Buskers brought smiles to the faces of Sheffield shoppers in the city’s first free ‘music trail’.
Up-and-coming artists took to the streets to play alongside more established acts - including popular home-grown indie band The Crookes - for the City Centre Sessions event.
Crowds packed into all kinds of unusual venues, from independent shops to coffee houses, to enjoy a tune.
First to play was singer-songwriter Dan Smart, who strummed his own songs and cover versions at the popular Saturday market on Devonshire Green.
The 17-year-old, from Hoyland in Barnsley, said: “Busking is a great way of performing because you get lots of people walking past in their daily lives who might never have heard you otherwise.
“Sheffield has a great musical heritage so this is just another way of taking it to people.”
For Sheffield band The Crookes, playing an acoustic set in Orchard Square was a change from their usual gigs.
They performed stripped-back versions of their hits, such as Backstreet Lovers and Magicians, and burst into laughter when a fan threw them a coin.
Guitarist Daniel Hopewell said afterwards: “We did busking once but I think we made about 24p so we never did it again!
“But this sounded like a lot of fun. We always like to do things in Sheffield because there is a really good spirit.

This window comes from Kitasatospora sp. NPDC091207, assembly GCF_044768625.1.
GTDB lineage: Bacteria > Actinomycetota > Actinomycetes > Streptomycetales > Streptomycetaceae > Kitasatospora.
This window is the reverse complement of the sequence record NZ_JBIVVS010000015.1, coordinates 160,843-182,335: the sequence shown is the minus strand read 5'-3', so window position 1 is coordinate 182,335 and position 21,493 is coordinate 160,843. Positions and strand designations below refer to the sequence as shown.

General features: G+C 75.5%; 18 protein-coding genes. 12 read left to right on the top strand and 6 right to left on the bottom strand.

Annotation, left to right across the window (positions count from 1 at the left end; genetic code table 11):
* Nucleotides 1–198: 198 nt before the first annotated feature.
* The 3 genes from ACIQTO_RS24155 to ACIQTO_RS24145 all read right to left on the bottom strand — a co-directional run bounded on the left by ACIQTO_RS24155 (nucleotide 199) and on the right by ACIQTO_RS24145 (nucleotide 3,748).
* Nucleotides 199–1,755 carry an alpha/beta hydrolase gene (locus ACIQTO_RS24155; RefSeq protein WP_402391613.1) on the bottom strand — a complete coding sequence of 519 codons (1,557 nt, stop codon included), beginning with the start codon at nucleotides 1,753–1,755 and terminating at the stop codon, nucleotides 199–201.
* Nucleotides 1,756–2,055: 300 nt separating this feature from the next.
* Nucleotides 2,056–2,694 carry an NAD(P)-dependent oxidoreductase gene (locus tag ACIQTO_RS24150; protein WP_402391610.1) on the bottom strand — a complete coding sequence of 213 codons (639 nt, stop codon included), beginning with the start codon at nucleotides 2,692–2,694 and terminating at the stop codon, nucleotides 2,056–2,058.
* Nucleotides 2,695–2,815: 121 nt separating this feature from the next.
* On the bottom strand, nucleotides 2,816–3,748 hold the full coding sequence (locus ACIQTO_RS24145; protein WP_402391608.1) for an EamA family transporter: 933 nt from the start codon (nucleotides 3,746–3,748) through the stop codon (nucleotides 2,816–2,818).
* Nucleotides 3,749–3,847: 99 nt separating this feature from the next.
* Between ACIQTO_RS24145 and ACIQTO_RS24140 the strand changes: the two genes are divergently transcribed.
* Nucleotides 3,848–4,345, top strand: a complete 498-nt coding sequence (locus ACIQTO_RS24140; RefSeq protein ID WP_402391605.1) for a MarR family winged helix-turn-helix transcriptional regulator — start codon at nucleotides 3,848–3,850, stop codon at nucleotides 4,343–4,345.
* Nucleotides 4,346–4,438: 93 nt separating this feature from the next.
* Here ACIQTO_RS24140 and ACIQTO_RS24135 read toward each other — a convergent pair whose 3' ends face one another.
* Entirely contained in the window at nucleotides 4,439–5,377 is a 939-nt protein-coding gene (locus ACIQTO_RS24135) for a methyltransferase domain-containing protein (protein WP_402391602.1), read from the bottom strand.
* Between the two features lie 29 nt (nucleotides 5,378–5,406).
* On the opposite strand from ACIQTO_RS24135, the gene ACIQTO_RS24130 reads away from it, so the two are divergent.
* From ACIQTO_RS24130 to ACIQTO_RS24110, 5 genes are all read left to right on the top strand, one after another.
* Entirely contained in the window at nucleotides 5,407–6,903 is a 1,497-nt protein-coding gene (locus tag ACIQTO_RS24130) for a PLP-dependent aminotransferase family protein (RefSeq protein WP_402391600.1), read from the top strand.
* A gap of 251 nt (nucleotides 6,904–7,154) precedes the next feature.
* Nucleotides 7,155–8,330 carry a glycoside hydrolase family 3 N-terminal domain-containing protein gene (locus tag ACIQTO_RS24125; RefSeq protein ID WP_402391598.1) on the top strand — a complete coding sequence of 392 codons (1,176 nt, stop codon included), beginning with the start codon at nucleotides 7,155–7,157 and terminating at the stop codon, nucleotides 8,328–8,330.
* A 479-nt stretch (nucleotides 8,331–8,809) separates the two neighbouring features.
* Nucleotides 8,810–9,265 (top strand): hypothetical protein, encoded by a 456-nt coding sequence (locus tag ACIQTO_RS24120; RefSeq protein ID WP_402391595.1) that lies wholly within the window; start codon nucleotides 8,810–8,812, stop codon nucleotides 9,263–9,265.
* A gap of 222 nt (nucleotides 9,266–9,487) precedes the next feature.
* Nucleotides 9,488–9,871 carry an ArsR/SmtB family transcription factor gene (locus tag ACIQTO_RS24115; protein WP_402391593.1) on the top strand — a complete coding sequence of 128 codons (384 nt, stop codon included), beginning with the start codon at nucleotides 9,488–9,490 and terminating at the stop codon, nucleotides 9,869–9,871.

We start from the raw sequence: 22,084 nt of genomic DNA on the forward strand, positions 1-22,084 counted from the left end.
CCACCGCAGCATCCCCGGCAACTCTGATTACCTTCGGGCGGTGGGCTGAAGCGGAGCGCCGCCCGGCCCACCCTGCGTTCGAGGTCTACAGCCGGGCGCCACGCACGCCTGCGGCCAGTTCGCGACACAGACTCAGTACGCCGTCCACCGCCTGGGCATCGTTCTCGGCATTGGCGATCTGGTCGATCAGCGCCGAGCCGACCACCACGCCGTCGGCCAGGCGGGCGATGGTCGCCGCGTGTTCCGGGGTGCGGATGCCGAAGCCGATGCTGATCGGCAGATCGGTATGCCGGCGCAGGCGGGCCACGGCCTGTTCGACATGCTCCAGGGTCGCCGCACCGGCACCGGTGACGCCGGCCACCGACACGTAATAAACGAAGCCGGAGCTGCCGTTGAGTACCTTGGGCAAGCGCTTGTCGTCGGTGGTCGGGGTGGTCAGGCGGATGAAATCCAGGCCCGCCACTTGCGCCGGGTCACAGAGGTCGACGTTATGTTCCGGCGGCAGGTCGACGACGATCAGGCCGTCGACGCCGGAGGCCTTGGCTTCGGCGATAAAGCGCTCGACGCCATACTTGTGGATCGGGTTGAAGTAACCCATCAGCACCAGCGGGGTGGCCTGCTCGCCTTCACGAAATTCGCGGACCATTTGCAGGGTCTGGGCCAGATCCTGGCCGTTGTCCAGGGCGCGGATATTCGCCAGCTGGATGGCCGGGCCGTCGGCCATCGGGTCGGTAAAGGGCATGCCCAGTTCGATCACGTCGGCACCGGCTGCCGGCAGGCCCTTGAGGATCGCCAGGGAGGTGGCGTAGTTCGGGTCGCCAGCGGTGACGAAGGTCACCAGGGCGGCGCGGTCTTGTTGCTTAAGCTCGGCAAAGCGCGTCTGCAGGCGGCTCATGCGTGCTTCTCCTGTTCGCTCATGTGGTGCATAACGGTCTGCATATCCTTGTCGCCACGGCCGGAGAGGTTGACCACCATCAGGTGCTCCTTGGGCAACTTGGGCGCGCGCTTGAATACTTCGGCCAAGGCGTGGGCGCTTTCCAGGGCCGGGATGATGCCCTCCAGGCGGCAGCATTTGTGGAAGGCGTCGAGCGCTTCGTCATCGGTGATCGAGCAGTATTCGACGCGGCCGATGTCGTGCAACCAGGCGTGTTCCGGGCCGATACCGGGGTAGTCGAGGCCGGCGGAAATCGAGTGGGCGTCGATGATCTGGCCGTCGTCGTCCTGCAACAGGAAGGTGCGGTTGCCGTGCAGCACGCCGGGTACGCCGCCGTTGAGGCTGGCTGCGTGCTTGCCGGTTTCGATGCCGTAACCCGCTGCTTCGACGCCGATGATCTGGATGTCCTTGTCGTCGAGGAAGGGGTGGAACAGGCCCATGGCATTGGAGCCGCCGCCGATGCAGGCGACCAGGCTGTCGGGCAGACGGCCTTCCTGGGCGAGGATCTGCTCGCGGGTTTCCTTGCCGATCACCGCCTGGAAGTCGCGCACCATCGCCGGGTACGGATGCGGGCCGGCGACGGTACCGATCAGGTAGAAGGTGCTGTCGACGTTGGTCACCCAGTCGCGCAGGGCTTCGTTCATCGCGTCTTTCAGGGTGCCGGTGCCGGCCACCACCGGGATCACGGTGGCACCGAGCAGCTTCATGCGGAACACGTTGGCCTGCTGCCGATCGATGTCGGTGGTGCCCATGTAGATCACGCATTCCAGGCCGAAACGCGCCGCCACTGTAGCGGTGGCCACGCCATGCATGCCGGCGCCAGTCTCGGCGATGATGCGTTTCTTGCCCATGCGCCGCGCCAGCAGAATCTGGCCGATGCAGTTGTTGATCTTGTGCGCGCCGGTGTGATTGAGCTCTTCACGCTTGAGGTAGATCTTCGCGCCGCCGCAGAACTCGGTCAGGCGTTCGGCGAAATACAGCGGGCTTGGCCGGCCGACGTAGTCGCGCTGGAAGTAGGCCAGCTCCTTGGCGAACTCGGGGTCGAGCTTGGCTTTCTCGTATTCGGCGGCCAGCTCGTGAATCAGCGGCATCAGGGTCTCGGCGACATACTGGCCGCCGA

“Often when we play now there are barriers and it is a bit frustrating, so it’s nice to do it right in front of people, and hear them singing along.”
The line-up on Saturday also included singer Nat Johnson in the John Lewis cafe, Dan Whitehouse at Costa Coffee on Division Street, and ‘acoustic collective’ the Early Cartographers rocking the Birds Yard shop on Chapel Walk.
Mum Rachel Kelly, of Walkley, and her 14-year-old stepson Daniel, were among the fans who travelled in to the city centre to catch the action.
Rachel said: “There is lots of musical talent in the city and it is great to showcase it.
“A lot of bands play in pubs which younger people can’t always go to, so it make music more accessible too.”
Student Ben Pierce, of Beauchief, added: “It would be great if it was more of a regular thing. I’m here to see The Crookes and Nat Johnson but I would come in to see more music in the city centre.”
City Centre Sessions, organised by the team behind the Tramlines festival, is part of Sheffield Council’s Summer Saturdays campaign - a bid to get more people in to the city and boost trade.
Sam Sheldon, manager at Evolution store in Orchard Square, said: “I think it’s cool - and it is nice to have a lot of people in Orchard Square to see the bands.
“We’ve just had Tramlines which is massive, but little things like this are great too.”